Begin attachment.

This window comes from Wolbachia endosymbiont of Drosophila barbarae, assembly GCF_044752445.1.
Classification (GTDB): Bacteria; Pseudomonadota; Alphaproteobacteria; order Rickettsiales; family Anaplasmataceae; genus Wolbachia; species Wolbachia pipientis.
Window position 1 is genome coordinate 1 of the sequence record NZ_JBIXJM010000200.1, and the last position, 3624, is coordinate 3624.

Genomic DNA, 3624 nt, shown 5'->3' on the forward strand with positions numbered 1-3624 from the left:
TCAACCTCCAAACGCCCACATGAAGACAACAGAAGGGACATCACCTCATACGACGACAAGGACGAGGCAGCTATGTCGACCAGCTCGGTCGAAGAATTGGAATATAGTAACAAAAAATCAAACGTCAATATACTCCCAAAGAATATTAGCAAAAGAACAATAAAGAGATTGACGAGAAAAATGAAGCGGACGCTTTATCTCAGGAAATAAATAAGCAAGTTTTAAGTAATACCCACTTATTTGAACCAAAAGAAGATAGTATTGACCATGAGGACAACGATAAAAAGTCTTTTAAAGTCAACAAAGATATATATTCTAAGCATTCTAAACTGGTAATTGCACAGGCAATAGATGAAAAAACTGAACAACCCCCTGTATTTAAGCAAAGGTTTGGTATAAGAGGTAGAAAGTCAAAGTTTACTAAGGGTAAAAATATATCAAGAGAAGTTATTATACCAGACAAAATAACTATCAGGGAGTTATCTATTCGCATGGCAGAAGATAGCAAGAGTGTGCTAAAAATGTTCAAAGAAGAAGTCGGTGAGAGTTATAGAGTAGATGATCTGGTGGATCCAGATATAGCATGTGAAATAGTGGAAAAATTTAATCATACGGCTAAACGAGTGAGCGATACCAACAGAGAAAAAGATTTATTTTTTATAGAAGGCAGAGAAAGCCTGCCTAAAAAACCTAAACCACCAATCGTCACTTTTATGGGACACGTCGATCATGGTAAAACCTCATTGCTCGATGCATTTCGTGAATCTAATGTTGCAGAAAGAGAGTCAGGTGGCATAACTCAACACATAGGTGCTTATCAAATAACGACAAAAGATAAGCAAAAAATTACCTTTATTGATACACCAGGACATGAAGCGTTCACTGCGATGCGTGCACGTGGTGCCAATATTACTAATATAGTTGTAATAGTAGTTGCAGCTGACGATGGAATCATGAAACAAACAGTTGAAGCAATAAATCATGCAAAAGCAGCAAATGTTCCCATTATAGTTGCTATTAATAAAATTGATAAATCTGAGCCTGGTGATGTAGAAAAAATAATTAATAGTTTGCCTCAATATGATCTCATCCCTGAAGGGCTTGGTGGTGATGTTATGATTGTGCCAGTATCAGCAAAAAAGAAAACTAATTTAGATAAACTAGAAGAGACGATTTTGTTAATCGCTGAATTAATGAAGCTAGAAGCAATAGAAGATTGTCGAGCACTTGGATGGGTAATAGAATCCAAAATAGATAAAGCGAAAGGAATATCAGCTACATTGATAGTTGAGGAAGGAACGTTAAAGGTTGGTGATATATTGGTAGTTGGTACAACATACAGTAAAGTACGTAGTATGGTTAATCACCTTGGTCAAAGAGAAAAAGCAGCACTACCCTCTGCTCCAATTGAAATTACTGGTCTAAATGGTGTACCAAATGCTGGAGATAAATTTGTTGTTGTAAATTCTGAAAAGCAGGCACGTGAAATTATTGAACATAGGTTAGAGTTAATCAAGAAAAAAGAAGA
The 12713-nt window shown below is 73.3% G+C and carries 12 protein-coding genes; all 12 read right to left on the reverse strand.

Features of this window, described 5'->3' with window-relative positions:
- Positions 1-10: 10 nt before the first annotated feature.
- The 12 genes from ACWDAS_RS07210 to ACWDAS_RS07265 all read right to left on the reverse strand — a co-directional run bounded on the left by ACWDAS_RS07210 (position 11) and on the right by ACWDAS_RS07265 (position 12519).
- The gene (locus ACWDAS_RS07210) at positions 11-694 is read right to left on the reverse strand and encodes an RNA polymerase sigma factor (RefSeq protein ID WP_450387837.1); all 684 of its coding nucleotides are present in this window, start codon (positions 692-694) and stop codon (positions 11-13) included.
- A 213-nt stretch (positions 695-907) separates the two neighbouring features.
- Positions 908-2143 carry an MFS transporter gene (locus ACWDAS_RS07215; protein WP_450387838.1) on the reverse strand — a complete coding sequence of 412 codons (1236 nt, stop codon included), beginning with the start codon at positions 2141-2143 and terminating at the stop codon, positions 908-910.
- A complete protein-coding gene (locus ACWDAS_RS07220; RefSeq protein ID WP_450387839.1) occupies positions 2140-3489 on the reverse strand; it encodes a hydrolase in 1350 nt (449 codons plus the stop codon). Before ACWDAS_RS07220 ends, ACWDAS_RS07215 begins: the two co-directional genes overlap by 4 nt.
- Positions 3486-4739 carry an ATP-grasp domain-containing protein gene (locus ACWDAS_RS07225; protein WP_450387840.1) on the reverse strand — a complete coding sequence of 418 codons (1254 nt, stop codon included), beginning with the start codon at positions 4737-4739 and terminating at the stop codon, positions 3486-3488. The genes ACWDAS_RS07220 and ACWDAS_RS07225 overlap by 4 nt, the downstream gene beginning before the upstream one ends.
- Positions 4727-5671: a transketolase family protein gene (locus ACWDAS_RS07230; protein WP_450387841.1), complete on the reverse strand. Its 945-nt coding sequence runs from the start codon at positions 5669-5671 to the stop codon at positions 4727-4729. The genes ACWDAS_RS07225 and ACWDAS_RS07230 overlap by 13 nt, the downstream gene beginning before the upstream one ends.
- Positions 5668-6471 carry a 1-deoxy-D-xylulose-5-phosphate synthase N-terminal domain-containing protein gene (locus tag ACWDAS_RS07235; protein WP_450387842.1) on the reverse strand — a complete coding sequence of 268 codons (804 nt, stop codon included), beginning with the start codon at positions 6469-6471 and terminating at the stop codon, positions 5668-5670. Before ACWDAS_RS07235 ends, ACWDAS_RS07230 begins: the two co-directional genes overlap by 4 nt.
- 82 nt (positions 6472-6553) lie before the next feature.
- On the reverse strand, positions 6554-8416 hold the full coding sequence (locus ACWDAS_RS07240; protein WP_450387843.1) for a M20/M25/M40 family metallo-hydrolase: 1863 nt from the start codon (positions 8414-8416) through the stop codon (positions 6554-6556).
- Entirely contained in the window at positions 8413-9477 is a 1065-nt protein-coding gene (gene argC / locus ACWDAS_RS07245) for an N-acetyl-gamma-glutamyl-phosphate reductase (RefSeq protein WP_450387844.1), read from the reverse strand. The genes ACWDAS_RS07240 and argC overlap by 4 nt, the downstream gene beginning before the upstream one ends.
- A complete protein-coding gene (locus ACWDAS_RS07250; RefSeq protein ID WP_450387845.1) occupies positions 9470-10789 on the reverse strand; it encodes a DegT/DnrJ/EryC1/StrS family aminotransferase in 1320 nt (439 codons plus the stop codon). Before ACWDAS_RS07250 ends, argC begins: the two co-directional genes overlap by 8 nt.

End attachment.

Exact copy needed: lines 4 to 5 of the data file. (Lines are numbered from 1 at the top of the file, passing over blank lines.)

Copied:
Genomic DNA, 3624 nt, shown 5'->3' on the forward strand with positions numbered 1-3624 from the left:
TCAACCTCCAAACGCCCACATGAAGACAACAGAAGGGACATCACCTCATACGACGACAAGGACGAGGCAGCTATGTCGACCAGCTCGGTCGAAGAATTGGAATATAGTAACAAAAAATCAAACGTCAATATACTCCCAAAGAATATTAGCAAAAGAACAATAAAGAGATTGACGAGAAAAATGAAGCGGACGCTTTATCTCAGGAAATAAATAAGCAAGTTTTAAGTAATACCCACTTATTTGAACCAAAAGAAGATAGTATTGACCATGAGGACAACGATAAAAAGTCTTTTAAAGTCAACAAAGATATATATTCTAAGCATTCTAAACTGGTAATTGCACAGGCAATAGATGAAAAAACTGAACAACCCCCTGTATTTAAGCAAAGGTTTGGTATAAGAGGTAGAAAGTCAAAGTTTACTAAGGGTAAAAATATATCAAGAGAAGTTATTATACCAGACAAAATAACTATCAGGGAGTTATCTATTCGCATGGCAGAAGATAGCAAGAGTGTGCTAAAAATGTTCAAAGAAGAAGTCGGTGAGAGTTATAGAGTAGATGATCTGGTGGATCCAGATATAGCATGTGAAATAGTGGAAAAATTTAATCATACGGCTAAACGAGTGAGCGATACCAACAGAGAAAAAGATTTATTTTTTATAGAAGGCAGAGAAAGCCTGCCTAAAAAACCTAAACCACCAATCGTCACTTTTATGGGACACGTCGATCATGGTAAAACCTCATTGCTCGATGCATTTCGTGAATCTAATGTTGCAGAAAGAGAGTCAGGTGGCATAACTCAACACATAGGTGCTTATCAAATAACGACAAAAGATAAGCAAAAAATTACCTTTATTGATACACCAGGACATGAAGCGTTCACTGCGATGCGTGCACGTGGTGCCAATATTACTAATATAGTTGTAATAGTAGTTGCAGCTGACGATGGAATCATGAAACAAACAGTTGAAGCAATAAATCATGCAAAAGCAGCAAATGTTCCCATTATAGTTGCTATTAATAAAATTGATAAATCTGAGCCTGGTGATGTAGAAAAAATAATTAATAGTTTGCCTCAATATGATCTCATCCCTGAAGGGCTTGGTGGTGATGTTATGATTGTGCCAGTATCAGCAAAAAAGAAAACTAATTTAGATAAACTAGAAGAGACGATTTTGTTAATCGCTGAATTAATGAAGCTAGAAGCAATAGAAGATTGTCGAGCACTTGGATGGGTAATAGAATCCAAAATAGATAAAGCGAAAGGAATATCAGCTACATTGATAGTTGAGGAAGGAACGTTAAAGGTTGGTGATATATTGGTAGTTGGTACAACATACAGTAAAGTACGTAGTATGGTTAATCACCTTGGTCAAAGAGAAAAAGCAGCACTACCCTCTGCTCCAATTGAAATTACTGGTCTAAATGGTGTACCAAATGCTGGAGATAAATTTGTTGTTGTAAATTCTGAAAAGCAGGCACGTGAAATTATTGAACATAGGTTAGAGTTAATCAAGAAAAAAGAAGA